Tracking the evolution of life-supporting protein functions

Why we need to understand protein functions

To many people, the word “protein” brings to mind nutrients. But proteins are actually the foundation of life itself. Genes, the blueprints of life, essentially provide recipes for proteins. Our team is looking at how certain proteins function. If we can understand how they work, we may be able to artificially regulate their functions or create new functions based on their structure. This holds the promise of curing disease, enhancing vital activities, and so on.

Analysing the functions of enzymes associated with somnogens

Ever since I was a student, when I began my research career, I’ve been researching the functions of enzymes and proteins. In particular, I’m interested in enzymes that synthesise sleep-inducing substances (somnogens) in the brains of humans and other mammals. I wanted to learn how these enzymes had evolved from their ancestral pre-mammalian genes. This investigation turned up some interesting facts.

Looking at the evolution of an enzyme’s function

Our research suggested that a certain cane toad protein is a prototype of the somnogen-synthesising enzyme. But what about even earlier in evolution? What was the protein’s role in fish, before it had become an enzyme? We extracted the protein from medaka fish (Japanese rice fish, Oryzias latipes) and analysed its functions. We found that it binds with prostaglandins secreted within the brain and reproductive organs. Perhaps the protein is involved in the reproductive behaviour of fish. We are now looking into where in the body the protein is expressed and how its level of expression changes in relation to reproductive behaviour.

All research has its uses

Many proteins have been overlooked because their functions are unknown. If we can use cutting-edge research to reveal even one protein function, that would provide information that could be used to design new proteins or even improve protein function.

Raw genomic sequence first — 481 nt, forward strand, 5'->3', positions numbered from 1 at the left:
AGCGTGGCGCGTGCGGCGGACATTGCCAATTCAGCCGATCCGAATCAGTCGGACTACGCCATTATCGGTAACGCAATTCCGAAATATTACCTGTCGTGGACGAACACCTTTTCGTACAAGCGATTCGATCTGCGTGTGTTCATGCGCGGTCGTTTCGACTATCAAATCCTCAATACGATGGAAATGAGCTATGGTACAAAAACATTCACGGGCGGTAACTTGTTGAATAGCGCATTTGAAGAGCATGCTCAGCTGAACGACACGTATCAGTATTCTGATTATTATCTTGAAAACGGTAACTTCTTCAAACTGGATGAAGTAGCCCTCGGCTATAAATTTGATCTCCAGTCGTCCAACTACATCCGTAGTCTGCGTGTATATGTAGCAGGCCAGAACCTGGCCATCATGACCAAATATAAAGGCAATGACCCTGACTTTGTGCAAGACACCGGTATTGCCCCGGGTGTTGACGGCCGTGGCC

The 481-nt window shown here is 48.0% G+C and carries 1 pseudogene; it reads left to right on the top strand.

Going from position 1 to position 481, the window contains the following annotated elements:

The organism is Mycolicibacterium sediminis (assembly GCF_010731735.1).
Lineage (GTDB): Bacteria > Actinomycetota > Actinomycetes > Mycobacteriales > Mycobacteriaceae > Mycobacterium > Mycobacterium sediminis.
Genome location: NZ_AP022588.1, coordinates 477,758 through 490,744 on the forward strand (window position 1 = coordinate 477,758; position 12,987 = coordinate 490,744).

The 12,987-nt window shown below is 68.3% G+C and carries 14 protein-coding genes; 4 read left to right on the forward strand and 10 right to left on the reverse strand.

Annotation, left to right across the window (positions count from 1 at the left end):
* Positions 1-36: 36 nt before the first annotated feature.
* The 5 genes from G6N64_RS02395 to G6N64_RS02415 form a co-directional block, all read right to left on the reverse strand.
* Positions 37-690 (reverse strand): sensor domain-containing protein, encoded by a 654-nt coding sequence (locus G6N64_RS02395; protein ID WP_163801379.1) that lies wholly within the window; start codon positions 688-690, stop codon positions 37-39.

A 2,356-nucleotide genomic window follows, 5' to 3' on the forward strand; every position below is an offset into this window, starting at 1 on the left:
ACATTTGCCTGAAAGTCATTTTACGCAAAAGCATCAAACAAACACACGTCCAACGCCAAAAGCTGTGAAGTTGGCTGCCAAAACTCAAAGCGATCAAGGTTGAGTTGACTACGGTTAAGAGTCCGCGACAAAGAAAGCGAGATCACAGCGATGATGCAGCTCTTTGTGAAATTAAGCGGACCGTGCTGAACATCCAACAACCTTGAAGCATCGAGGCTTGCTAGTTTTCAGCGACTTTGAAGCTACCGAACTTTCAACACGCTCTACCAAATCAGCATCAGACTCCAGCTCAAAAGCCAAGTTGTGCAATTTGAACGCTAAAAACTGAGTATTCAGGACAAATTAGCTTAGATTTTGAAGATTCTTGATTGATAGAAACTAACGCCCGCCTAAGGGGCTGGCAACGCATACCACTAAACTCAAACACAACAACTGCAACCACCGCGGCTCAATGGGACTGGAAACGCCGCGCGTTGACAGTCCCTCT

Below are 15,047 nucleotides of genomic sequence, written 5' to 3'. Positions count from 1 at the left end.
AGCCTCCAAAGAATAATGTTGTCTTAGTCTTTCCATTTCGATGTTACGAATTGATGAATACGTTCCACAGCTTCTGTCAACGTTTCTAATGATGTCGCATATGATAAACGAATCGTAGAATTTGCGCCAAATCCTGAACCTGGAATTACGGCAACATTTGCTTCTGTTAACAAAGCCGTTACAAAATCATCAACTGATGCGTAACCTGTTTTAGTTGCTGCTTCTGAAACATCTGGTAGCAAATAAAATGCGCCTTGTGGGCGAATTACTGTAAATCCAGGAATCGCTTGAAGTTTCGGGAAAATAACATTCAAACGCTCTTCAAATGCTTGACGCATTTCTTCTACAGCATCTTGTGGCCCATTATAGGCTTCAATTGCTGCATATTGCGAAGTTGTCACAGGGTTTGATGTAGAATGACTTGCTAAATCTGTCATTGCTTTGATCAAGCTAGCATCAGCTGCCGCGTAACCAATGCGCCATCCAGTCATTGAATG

To me, there’s no such thing as useless research—it’s all useful in some way. Every researcher has their own area of interest. It’s important for a researcher to identify a theme that they would enjoy pursuing. As your area of interest broadens, and as you gather more expertise, you’ll be able to gain different insights into a given topic. Then it’s time to identify the next interesting project. In research, as in any other work, it’s important to explore ways to make the work more enjoyable.

Shigeru Shimamoto
Lecturer, Department of Life Science

Affiliation: Department/ Life Science Laboratory: Molecular Function and Structure Regulation Laboratory

Career overview April 2010–March 2011 PD researcher under the Japan Society for the Promotion of Science fellowship programme, School of Pharmaceutical Sciences, Osaka University Graduate School
April 2011–March 2014 Research associate, Department of Life Science, Faculty of Science and Engineering, Kindai University
From April 2015 Lecturer, Department of Life Science, Faculty of Science and Engineering, Kindai University